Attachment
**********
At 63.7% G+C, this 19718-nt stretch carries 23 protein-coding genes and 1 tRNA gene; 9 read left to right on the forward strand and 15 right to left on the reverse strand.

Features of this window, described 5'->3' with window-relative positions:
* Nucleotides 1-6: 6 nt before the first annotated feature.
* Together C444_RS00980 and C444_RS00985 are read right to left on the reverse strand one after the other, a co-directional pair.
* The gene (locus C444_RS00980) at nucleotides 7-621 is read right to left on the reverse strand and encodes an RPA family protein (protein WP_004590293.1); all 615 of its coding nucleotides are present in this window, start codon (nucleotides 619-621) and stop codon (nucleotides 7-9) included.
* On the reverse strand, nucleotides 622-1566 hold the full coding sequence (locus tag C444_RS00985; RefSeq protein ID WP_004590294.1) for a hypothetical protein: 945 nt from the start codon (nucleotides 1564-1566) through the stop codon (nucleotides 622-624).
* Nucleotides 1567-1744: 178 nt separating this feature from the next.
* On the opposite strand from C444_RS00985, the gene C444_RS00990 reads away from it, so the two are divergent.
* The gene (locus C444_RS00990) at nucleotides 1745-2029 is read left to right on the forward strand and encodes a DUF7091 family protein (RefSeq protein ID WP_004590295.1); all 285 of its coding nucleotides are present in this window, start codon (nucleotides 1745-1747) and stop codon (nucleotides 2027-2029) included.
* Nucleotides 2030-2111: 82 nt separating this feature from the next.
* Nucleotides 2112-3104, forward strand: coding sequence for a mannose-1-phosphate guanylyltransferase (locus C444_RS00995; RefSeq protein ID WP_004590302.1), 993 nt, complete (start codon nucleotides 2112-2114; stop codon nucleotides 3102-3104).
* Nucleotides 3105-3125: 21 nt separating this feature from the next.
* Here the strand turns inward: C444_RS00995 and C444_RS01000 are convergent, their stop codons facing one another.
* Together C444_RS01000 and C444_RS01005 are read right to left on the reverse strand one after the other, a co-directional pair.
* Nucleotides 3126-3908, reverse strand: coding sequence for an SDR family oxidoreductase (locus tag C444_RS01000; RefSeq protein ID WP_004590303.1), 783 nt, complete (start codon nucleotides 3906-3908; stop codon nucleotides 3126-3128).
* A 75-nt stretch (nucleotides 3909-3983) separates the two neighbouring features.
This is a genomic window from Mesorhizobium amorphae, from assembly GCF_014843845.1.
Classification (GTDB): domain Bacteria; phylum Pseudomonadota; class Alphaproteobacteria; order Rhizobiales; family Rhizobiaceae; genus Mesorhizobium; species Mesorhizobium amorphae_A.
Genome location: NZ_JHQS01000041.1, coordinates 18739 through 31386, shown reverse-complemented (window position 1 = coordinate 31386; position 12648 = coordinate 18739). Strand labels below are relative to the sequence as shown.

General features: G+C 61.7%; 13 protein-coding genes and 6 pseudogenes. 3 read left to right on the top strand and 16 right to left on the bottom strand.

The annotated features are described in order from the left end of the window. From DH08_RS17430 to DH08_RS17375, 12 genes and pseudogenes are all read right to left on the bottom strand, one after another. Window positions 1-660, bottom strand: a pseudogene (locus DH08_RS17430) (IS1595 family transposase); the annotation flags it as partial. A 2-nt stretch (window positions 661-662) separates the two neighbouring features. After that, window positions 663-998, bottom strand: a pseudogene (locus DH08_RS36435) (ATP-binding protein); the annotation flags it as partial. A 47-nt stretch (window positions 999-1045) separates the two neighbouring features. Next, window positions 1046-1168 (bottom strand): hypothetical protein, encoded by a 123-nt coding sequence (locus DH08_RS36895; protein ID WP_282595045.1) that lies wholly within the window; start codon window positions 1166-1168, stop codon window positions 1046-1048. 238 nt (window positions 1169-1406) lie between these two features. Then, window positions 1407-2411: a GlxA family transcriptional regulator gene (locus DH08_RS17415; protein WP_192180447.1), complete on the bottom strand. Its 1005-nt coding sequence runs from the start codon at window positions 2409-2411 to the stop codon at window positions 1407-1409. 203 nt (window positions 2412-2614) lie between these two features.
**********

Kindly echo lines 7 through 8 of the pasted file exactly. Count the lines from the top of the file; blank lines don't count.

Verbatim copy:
* Nucleotides 1567-1744: 178 nt separating this feature from the next.
* On the opposite strand from C444_RS00985, the gene C444_RS00990 reads away from it, so the two are divergent.